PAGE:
Mundaca immediately set out building a large hacienda he named "Vista Alegre" (Happy View) which eventually covered over 40% of the island. There were areas for livestock, birds, vegetables gardens, fruit orchards and exotic plants that were brought from all over the world. A special garden called "The Rose of the Winds" was constructed which served as a sundial telling the time of the day by its shadows.
In 1862 Martiniana (Prisca) Gomez Pantoja was born. She was one of five sisters and it is been said that she was a willowy woman with green eyes, white skin bronzed by the Caribbean sun and long, straight hair. Called "La Triguena" (the brunette), many men fell in love with her including Mundaca. The arches above the gates were dedicated to her, naming them "The Entrance of the Triguena" and "The Pass of the Triguena" in hopes his wealth and power would win the local beauty 37 years younger then himself. His dedication was in vain, she married a man closer to her own age and as legend tells it, Fermin Mundaca slowly went insane and died. His empty tomb still awaits him in the Isla Mujeres cemetery. Carved by his own hands are the skull and cross bones, in memory of his pirating days and these words, "As you are, I was. As I am, you will be".
Touring The Island
In the mid-80s, when I called the island home, Mundaca's "castle" was little more than a ruin in the short, thick forest on the south end of the island. You literally had to weed your way through the thicket to reach it. No longer! The forest has been by and large removed and the castle is now a major tourist attraction. For a $10 entry fee you can walk through the property and hear about his story in the same spot in the garden where I often ate lunch under heavy tree cover, fighting off the hermit crabs that swarmed there. But, before nostalgia sweeps me over again, let us continue with our virtual tour.
The island is small enough to make getting around a simple matter. During my days on the island, I lived on the west beach side more than halfway out to the southern tip, about a 3-mile trek back to the village on the north end. If you have the time and enjoy hiking, I would recommend using your feet and a good pair of tennis shoes to get from one place to the next. After all, on Isla, time passes very slowly.
If you're rooted too much in the fast lane, rent a bicycle, Moped or golf cart. You'll find the islanders are, for the most part, a friendly lot, especially the Native Maya.
And speaking of "native," you'll find an eclectic mix of cultures in Quintana Roo, especially on Isla Mujeres. This Hemmingway-type island is home to full-blood Maya, mixed Maya-Mexican, Mexican citizens (mostly who have migrated south for the "good life"), assorted expatriate Americans, extended travelers, a lot of Brits and a few Spanish. The end of summer brings the French and Italians - in large numbers, and the Japanese.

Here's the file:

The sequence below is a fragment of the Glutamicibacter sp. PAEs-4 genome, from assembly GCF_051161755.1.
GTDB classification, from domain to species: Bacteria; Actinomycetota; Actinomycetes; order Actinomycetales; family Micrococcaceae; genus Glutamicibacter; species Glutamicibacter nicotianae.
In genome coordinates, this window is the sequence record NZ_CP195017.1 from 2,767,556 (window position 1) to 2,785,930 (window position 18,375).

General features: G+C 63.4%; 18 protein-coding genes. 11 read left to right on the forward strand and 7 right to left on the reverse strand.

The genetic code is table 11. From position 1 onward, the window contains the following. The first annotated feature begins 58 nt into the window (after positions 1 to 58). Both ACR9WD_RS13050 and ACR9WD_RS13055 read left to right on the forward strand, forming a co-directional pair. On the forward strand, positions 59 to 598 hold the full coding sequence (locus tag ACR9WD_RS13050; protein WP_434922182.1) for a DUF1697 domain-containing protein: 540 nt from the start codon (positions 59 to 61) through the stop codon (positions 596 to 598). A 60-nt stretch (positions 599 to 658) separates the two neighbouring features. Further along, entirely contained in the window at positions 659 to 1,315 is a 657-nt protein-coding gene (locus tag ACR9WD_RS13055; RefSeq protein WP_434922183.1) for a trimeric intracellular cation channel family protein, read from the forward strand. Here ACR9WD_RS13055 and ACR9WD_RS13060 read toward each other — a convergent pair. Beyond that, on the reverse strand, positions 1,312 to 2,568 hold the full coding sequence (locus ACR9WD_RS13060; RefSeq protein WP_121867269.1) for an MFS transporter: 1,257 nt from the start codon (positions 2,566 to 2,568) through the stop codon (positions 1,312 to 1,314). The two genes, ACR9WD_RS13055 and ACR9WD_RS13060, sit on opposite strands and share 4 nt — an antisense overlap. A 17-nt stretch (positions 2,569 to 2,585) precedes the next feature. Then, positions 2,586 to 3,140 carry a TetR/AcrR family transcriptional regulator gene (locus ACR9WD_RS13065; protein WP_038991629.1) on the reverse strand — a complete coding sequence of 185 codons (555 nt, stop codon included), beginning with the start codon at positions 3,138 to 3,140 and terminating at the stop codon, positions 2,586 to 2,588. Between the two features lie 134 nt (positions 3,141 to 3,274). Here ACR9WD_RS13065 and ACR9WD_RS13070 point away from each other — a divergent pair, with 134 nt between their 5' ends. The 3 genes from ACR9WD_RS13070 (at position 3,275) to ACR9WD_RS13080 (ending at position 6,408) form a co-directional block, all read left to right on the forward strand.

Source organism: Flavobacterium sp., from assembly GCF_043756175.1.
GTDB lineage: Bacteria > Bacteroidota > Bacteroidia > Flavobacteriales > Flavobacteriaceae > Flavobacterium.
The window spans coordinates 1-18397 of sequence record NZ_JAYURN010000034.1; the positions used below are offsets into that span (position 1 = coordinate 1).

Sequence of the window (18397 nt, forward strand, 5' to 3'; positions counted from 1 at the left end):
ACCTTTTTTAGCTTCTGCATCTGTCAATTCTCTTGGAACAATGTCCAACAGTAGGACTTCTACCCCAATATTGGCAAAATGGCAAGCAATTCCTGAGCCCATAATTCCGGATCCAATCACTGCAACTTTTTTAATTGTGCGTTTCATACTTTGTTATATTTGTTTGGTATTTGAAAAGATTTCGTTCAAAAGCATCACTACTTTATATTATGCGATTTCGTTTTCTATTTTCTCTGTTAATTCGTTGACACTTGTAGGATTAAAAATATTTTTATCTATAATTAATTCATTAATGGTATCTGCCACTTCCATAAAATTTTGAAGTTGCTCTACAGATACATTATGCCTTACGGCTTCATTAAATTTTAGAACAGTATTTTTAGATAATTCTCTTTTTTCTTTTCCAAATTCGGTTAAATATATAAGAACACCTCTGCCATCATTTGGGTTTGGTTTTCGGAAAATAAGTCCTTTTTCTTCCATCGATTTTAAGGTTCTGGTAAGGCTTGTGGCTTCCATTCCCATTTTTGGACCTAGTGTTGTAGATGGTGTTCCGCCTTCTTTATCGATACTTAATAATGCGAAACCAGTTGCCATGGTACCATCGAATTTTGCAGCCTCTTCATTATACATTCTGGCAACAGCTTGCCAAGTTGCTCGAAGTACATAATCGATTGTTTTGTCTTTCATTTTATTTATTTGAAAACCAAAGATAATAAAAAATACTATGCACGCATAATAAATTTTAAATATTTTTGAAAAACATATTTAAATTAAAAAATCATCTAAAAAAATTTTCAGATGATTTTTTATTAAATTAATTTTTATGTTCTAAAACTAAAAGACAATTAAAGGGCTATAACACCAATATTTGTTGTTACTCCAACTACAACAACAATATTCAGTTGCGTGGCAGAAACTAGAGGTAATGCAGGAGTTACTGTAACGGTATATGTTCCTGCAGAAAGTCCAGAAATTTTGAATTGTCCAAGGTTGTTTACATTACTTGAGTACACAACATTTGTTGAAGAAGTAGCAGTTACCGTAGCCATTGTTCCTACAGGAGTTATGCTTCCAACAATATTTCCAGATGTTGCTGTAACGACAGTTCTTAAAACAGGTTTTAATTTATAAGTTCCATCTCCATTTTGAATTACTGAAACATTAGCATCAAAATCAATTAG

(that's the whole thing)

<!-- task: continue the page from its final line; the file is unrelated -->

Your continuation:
While the mix of cultures is both charming and intriguing, don't get lost in the melding pot of cultures on the island. Down deep it is a Maya stronghold, once allied with the powerful Empire that spanned the Yucatan and into the lowlands of Guatemala. It is a place of magic and power, and while it's easy to get carried away in the laid-back life and enjoy the warm trade winds under the warm sun, under it all lies ancient history and myth. Mayan Gods were said to have walked this island. It's shores have been graced by royalty and statesmen, pirates and politicians, refugees and castaways, criminals and kings. Most of the signs are gone, covered over by the passing of time and the settlement of man. But a short time alone on the island's white sandy beaches listening to a cacophony of ocean sounds and tropical whispers, you begin to sense the greatness of the place and its colorful past, almost as if it has its own voice that you can hear only when you listen intently. Listen carefully and you can almost hear it calling your name.
But don't kid yourself. If you have come to play on the island, you've got a full plate before you, starting with those same sandy beaches.
Isla has some of the best beaches in the Caribbean. Tall order you say? But it's true. In spite of tourism growth and commercial expansionism there are beaches on Isla that rate as some of the best, especially North Beach (called Nauti Beach when I lived on the island - which had little to do with me), if you don't mind the crowd.